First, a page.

Wasilla Rep. Kurka launches bid to challenge Gov. Dunleavy on conservative grounds

Rep. Christopher Kurka, R-Wasilla, talks about why he's running for governor in a video posted to his Facebook account on Nov. 29, 2021. (Screen capture of Facebook)
Rep. Christopher Kurka, R-Wasilla, talks about why he’s running for governor in a video posted to his Facebook account on Monday. Kurka is the sixth candidate to announce a campaign for governor. (Facebook screen capture)

Wasilla Republican Rep. Christopher Kurka joined the growing list of candidates for governor. 

In an announcement posted on social media on Monday, Kurka criticized Gov. Mike Dunleavy’s health mandates issued early in the pandemic. 

“To the governor in a state already staggering under the alcohol and drug abuse, pot shops and liquor stores meant more than the church of God,” he said. “Walmart was essential, but your locally owned small business was not — the man who promised to stand tall for Alaska and chose to stand down.” 

Kurka said he was targeted in the recent redistricting, which put him in the same district as fellow conservative House member David Eastman. 

“The conservative grassroots of Alaska will not be so easily silenced,” Kurka said. “The political elite and its current governor are about to learn they lost their conservative base the second they allowed liberty to take a back seat to tyranny.” 

Republican Rep. Chris Kurka made an anti-mask speech on the House floor and then removed his mask before he was told to leave on March 15 in the Capitol. (Gavel Alaska screen capture)

Kurka made news in March — less than two months into his first term — when he protested a facemask requirement by removing his mask during a floor speech. Kurka left the floor session after House Speaker Louise Stutes said she preferred that he leave if he wouldn’t wear a mask.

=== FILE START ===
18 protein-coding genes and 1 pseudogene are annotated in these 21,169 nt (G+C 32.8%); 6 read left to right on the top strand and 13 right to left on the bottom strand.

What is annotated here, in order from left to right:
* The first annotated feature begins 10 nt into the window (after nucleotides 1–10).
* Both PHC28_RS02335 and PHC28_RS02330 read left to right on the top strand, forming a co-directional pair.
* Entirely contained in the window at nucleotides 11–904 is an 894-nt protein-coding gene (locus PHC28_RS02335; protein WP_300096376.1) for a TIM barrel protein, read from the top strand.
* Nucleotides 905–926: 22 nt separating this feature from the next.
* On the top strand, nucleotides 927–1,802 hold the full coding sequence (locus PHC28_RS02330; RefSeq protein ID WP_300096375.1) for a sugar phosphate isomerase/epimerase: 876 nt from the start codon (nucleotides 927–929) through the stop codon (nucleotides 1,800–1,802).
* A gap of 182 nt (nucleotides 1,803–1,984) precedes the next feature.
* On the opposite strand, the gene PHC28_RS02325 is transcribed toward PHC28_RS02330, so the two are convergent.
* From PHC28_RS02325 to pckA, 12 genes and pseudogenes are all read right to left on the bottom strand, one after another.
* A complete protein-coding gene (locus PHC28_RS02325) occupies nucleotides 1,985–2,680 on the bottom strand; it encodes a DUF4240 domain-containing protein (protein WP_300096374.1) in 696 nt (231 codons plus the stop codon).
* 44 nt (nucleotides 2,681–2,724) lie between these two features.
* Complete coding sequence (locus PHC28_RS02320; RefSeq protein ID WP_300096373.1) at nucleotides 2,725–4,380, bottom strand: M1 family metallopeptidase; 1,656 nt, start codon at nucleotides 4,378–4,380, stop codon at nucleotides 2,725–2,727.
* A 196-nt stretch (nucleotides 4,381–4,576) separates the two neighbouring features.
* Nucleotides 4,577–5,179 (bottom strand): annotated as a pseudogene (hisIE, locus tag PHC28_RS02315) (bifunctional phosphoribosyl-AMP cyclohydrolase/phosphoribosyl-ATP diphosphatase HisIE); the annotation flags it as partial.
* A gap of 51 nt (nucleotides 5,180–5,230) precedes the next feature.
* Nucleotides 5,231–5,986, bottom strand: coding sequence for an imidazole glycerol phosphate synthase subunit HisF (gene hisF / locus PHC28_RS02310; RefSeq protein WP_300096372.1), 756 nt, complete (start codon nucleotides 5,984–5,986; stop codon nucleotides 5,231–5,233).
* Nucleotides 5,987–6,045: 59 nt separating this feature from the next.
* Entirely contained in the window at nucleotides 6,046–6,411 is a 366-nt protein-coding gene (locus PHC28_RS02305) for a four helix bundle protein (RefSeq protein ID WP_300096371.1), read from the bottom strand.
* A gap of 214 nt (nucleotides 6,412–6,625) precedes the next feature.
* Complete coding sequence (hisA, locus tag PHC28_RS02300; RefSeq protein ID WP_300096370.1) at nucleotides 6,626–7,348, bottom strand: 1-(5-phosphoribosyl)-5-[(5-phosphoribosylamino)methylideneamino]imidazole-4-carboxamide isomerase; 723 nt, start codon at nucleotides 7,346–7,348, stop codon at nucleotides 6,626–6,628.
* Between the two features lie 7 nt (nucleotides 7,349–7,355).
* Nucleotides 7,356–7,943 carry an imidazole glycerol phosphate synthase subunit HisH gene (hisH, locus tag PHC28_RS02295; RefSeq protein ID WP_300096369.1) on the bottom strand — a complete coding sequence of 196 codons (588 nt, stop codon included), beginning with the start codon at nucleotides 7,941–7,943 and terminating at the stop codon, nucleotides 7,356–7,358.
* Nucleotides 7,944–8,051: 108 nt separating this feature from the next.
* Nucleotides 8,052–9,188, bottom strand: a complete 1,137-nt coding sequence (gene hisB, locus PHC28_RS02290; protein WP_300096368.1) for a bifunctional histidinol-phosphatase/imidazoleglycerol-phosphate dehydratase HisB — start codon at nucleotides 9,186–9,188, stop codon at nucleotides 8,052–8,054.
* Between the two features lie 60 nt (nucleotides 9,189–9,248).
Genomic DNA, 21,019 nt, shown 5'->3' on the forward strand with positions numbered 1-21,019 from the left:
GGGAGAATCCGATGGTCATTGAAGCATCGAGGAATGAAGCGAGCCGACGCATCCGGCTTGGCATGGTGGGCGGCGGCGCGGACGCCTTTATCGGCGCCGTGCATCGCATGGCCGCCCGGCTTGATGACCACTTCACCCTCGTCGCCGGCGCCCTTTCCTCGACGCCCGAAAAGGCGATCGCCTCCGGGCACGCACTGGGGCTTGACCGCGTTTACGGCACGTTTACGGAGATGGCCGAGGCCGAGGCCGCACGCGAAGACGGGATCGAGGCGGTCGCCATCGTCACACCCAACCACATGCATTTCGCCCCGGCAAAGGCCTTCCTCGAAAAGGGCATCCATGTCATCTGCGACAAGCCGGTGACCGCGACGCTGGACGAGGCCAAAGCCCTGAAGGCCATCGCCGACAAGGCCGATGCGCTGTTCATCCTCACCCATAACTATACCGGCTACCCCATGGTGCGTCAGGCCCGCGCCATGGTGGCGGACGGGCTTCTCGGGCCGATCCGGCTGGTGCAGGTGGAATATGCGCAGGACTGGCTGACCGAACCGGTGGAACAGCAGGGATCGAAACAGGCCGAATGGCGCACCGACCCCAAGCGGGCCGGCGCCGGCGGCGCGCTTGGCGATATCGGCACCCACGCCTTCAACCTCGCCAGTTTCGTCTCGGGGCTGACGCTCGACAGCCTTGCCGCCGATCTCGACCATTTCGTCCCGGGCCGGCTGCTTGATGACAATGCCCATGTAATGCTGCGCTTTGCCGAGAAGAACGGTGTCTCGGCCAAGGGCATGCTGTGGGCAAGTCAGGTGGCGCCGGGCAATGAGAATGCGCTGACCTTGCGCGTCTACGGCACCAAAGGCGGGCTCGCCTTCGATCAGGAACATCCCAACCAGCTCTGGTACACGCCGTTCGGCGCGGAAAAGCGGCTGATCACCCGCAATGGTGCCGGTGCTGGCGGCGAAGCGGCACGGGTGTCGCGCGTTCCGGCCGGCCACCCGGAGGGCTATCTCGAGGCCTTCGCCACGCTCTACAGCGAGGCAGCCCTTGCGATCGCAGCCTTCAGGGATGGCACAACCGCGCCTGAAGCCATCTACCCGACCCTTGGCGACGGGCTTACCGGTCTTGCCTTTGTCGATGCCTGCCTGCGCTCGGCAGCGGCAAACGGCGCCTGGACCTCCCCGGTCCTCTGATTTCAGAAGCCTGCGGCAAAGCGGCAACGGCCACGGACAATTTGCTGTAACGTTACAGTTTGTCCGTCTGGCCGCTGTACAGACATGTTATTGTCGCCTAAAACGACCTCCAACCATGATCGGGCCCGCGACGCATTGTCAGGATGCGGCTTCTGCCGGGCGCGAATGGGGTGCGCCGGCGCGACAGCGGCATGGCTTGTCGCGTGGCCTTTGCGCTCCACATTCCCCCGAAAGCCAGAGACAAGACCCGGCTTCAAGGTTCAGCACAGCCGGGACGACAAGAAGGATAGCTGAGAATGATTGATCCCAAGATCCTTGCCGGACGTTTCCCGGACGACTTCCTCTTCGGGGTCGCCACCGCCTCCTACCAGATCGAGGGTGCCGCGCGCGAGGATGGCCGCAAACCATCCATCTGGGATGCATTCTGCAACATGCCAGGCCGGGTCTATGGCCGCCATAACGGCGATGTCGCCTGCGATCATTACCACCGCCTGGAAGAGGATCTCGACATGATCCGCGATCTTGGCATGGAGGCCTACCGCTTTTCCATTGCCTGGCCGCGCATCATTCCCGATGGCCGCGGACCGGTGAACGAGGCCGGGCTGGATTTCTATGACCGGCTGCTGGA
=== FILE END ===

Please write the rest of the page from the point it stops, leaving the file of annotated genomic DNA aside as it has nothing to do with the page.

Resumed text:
Kurka is the former executive director of Alaska Right to Life. He introduced a bill in May to make abortion a crime. State courts have said abortion is protected under the right to privacy in the state constitution.

He proposed an amendment to the state constitution that would change how judges are chosen. The Alaska Supreme Court would be reduced to three justices elected by voters to four-year terms. Superior Court and appeals court judges would be elected to two-year terms.

And he proposed another constitutional amendment saying that the state doesn’t recognize federal ownership of any land in Alaska. The federal government owns most land in the state. 

Kurka is calling for an audit of last year’s election in all of the state’s 441 precincts. Under state law, one precinct in each of the 40 House districts is audited.

His campaign website also said he would work to protect a “full PFD payment” and said the Legislature has “stolen the PFD year after year.” And he said he would work to return to Alaskans the amounts that haven’t been paid under the formula in state law. 

The difference between what the state has paid and the amounts under the statutory formula add up to roughly $9,600 per Alaskan over the past six years, a total of roughly $6.2 billion. 

He also said he would work to cut what he called wasteful spending and to lower taxes on small businesses and individuals. He said that state license and permit fees are taxes.   

Former U.S. Senate candidate Joe Miller endorsed Kurka. Miller also criticized Dunleavy in a video posted on social media. 

Kurka is the sixth candidate to announce a run for governor. Along with Republicans Dunleavy and Kurka, the others are Democrat Les Gara; Libertarians Roman Shevchuk and Billy Toien; and independent Bill Walker. 

Andrew Kitchenman

State Government Reporter, Alaska Public Media & KTOO

State government plays an outsized role in the life of Alaskans. As the state continues to go through the painful process of deciding what its priorities are, I bring Alaskans to the scene of a government in transition.

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